Cities Ask If It's Time To Reimagine Policing In The U.S.
SCOTT SIMON, HOST:
Police are often the biggest expense in a city budget. But after the video of George Floyd's death was seen around the world, calls for reforms and defunding police budgets are escalating across the country. Some departments vow to make changes. NPR's Cheryl Corley reports.
CHERYL CORLEY, BYLINE: When the speakers hit the stage at a rally in Chicago's Union Park last night, their message was clear and quickly posted on social media.
(SOUNDBITE OF PROTEST)
UNIDENTIFIED PERSON: We came here with demands. We didn't just come here to march. You came here to say defund the police. You came here to say Black Lives Matter.
CORLEY: Chicago Mayor Lori Lightfoot, says she's heard the talk about defunding police departments. But when she's talked to people across the city during the tense times of recent weeks, she gets a different message.
LORI LIGHTFOOT: What I've heard from people in neighborhoods is that they want more police protection, not less.
CORLEY: For years, city leaders have grappled with how to address police abuse and how to make changes while keeping the public safe. The weeks of protests, the demand for defunding police departments, and the unrest that's left businesses vandalized or destroyed has forced city officials to think about how policing might be different. In Minneapolis, during an emergency meeting yesterday, the city council banned police from using chokeholds and neck restraints. Some city council members tweeted earlier that the police department should be dismantled and replaced with a new model of public safety. Council member Steve Fletcher, who likes that idea, says the community has to first weigh in.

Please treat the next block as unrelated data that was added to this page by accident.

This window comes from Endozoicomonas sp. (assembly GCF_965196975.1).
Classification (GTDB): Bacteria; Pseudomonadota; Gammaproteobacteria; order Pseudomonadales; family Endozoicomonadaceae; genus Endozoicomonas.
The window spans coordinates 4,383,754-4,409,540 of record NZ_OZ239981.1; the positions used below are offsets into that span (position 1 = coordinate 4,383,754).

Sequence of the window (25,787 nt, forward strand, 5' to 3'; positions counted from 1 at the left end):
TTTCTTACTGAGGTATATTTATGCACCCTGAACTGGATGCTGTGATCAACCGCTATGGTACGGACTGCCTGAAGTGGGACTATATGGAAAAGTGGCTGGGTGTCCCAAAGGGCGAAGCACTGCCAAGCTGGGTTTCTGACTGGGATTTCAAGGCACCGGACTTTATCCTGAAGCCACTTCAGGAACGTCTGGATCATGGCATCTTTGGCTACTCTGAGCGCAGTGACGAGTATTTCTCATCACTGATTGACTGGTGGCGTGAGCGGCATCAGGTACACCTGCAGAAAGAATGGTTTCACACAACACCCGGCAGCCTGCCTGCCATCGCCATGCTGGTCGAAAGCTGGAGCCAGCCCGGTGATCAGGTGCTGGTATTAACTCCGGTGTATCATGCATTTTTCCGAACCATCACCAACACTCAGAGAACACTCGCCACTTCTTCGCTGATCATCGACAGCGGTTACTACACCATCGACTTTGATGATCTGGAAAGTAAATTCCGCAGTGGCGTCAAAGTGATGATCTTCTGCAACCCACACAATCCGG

STEVE FLETCHER: To really dig into what helps everybody feel safe - what do we like about our current system? What can we not tolerate about our current system? What can we envision as a future?
CORLEY: Jeremy Travis, a former deputy commissioner with the New York Police Department, sees the whole defunding effort quite differently.
JEREMY TRAVIS: This movement is a blunt instrument to bring about change.
CORLEY: Blunt, says Travis, because it's not specific about what does or does not work in police departments.
TRAVIS: So the risk is that the police budget will be cut, and you won't get the calls for reform they're asking for.
CORLEY: The NAACP released a list of what it wants to see. It includes a use-of-force continuum for police departments with clear rules for escalation. It calls for citizen review boards to hold police accountable. And each state's Open Records Act would ensure that a police officer's misconduct information or disciplinary history could not be hidden from the public. A coalition of groups in Los Angeles rallied calling for cuts in the police budget and more spending on health care and community programs. The mayor agreed to cut up to $150 million from the police budget to pay for youth jobs and health initiatives. UCLA history professor Kelly Lytle Hernandez says the dollar amount may not be much when compared to the entire police budget of nearly 2 billion, but she calls it a turning point.
KELLY LYTLE HERNANDEZ: And this is really the first time that we've seen many people across the country - a broad-based support for moving money out of police and prisons and moving it into a social safety net.
CORLEY: Having a safety net is important, but you must have a plan before cutting police funding, says former police officer Peter Moskos. He's a professor at John Jay College of Criminal Justice and says there are plenty of risks without police.
PETER MOSKOS: The idea that the community can better handle its own problems - I think people are going to be in for an unpleasant surprise, sometimes, at what - of how the community will actually take that power into its own hands.
CORLEY: Abolishing police altogether may not be what defunding advocates have in mind. However, as protests continue over the police killing of George Floyd and others, the defunding calls have put more of a spotlight on how law enforcement dollars are spent and how policing could change. Cheryl Corley, NPR News, Chicago.
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